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Hedgebrook Farm: Putting Animals First


While sitting at home on the couch watching your favorite channel or sports team have you seen the "happy cow" commercial? The ad suggests that great cheese comes from happy cows and happy cows are from California. While there may be happy cows in California, wouldn't it be nice to know you were purchasing eggs, milk and meat from farms that put the animals' well-being and comfort first? There is a way! The nonprofit organization Animal Welfare Approved (AWA) began in 2006 to enable customers to know just that.

Southern States customer Kitty Hockman-Nicholas of Hedgebrook Farm in Winchester, VA is proud to display the AWA seal of approval on signage around the farm. Hockman-Nicholas provides her insights on how certification works and how both animal and consumer benefit from the program.

Hedgebrook has been in the family since 1906 when Hockman-Nicholas' grandparents first purchased the land. Once the farmhouse was built in 1907, the couple began harvesting apples and raising beef cattle. When Hockman-Nicholas' father took over the business, Hedgebrook began focusing on dairy cows. The family started their dairy venture in 1947 with 20 Holsteins. Although the family business revolved around Holsteins, Hockman-Nicholas had a passion for the Jersey breed. At 10 years old she received her first Jersey cow to show. This first cow of her own further confirmed her love of the Jersey breed.

Hockman-Nicholas went off to college and explored life beyond the farm for several years. When family duties called Hockman-Nicholas back to the dairy she returned. Not only did Hockman-Nicholas return but she came back, took over the family business and replaced the Holsteins with over 50 Jerseys. Hockman-Nicholas has now been back at the dairy for 32 years. Although an experienced farmer, Hockman-Nicholas is constantly looking for ways to reinvent the family business venture. "I am always looking for new and different ways for our farm and products to be distinctive and of higher quality," explains Hockman-Nicholas. "Although it costs more money to be AWA approved it is worth it for both cow and consumer."

Hedgebrook Farm became Animal Welfare Approved in May 2010. So how did Hedgebrook become AWA certified? The first requirement Hedgebrook had to meet was being an independent family farm. Farms must then meet the standards put in place by AWA. According to the AWA website, "Animal Welfare Approved has the most rigorous standards for farm animal welfare currently in use by any United States organization. Its standards have been developed in collaboration with scientists, veterinarians, researchers, and farmers across the globe to maximize practicable, high-welfare farm management." Farmers must ensure that not only they meet the standards, but that their slaughter operation also will participate in the AWA certification process.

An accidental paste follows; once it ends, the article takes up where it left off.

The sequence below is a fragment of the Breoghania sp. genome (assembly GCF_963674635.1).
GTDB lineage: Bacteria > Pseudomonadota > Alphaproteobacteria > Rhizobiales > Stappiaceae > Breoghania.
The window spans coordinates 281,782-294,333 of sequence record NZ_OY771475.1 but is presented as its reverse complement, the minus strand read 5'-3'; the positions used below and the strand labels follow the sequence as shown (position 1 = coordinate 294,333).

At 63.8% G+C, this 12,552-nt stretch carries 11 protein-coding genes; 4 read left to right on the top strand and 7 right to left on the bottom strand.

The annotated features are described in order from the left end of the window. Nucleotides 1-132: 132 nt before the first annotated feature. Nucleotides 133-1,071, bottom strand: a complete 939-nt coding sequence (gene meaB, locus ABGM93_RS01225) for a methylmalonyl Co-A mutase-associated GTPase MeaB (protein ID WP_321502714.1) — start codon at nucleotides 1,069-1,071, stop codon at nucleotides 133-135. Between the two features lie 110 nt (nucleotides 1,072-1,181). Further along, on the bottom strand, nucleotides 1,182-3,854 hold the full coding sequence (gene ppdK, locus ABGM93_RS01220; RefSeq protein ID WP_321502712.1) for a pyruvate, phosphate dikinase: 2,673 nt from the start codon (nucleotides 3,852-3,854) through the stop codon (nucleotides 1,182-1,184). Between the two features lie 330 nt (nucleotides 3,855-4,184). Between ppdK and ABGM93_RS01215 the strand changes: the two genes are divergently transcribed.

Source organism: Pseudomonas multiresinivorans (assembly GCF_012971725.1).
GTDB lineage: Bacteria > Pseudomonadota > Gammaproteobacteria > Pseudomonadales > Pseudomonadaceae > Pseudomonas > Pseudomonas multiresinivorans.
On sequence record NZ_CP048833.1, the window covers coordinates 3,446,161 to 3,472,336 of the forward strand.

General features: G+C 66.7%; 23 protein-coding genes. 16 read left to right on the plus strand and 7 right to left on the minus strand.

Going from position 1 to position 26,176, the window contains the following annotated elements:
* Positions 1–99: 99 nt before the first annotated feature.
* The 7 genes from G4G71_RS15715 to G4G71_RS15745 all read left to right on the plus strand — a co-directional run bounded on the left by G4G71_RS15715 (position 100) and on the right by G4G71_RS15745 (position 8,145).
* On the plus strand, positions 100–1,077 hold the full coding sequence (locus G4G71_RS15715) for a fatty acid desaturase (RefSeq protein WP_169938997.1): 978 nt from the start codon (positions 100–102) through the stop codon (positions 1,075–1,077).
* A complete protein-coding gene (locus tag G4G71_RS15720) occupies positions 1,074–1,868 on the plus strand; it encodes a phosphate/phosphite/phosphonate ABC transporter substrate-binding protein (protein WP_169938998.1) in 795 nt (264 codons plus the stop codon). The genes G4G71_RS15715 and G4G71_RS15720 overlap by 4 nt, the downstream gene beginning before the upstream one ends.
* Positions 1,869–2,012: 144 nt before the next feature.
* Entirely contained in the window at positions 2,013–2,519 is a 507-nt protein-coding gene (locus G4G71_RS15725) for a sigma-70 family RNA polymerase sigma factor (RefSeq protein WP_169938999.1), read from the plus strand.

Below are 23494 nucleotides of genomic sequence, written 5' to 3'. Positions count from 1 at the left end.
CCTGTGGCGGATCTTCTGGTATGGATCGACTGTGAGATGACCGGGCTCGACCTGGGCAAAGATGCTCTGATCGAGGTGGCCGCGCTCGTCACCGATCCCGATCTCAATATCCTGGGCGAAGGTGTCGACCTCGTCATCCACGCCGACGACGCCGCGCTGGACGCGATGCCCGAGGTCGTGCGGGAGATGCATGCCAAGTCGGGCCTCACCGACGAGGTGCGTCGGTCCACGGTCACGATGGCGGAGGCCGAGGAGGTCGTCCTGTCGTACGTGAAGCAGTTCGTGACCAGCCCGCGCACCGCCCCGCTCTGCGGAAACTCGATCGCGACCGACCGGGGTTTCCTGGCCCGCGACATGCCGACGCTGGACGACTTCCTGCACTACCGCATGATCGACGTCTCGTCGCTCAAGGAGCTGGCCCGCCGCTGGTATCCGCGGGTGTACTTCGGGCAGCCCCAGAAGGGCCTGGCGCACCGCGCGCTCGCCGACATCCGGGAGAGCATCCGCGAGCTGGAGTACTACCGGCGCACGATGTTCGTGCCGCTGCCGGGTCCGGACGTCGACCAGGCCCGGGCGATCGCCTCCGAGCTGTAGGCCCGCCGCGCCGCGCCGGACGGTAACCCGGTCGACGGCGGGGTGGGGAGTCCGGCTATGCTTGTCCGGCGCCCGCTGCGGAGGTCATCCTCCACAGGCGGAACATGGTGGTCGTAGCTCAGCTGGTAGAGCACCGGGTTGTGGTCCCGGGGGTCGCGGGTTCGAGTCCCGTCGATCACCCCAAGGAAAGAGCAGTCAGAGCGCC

Currently AWA certifies farms raising chickens, hogs, beef cattle, dairy cattle, meat sheep, dairy sheep, meat goats, dairy goats, turkeys, ducks and bison. According to AWA, "Our standards are quite extensive as we cover from birth to slaughter."

Although AWA is the only third party certification label recognized by the U.S. Department of Agriculture, the program is completely voluntary. The number one requirement farms must meet regardless of breed is that they are a working independent farm. Once that burden of proof has been met the farmers must rely on species specific requirements.

As the goal of the program is to make sure that animals raised for food are treated as humanely as possible through their lives it's fitting guidelines start at breeding. In essence from birth to milk to beef, the cow should act as natural as possible. Therefore, no artificial insemination is allowed.

Health Management is another area farmers must place special emphasis on. Working with their vet, the farmers must create a plan emphasizing prevention of illness and injury on their farm. A structured vaccination program can assist in keeping a healthy herd. In addition to creating a plan to keep their animals healthy, farmers must plan for the unthinkable and have contingency plans for a number of emergencies such as fire, natural disaster or breakdown of farm machinery.

Another category farmers must comply with is Animal Management. This includes everything from accurate record keeping on the herd to how the farmers deal with the cows on a daily basis from birth to slaughter. Some of the biggest differences seen at AWA farms compared to large commercial farms include: prohibition of tail docking; strict guidelines regarding dehorning; no tethering of calves; and minimum and maximum body condition requirements for the entire herd.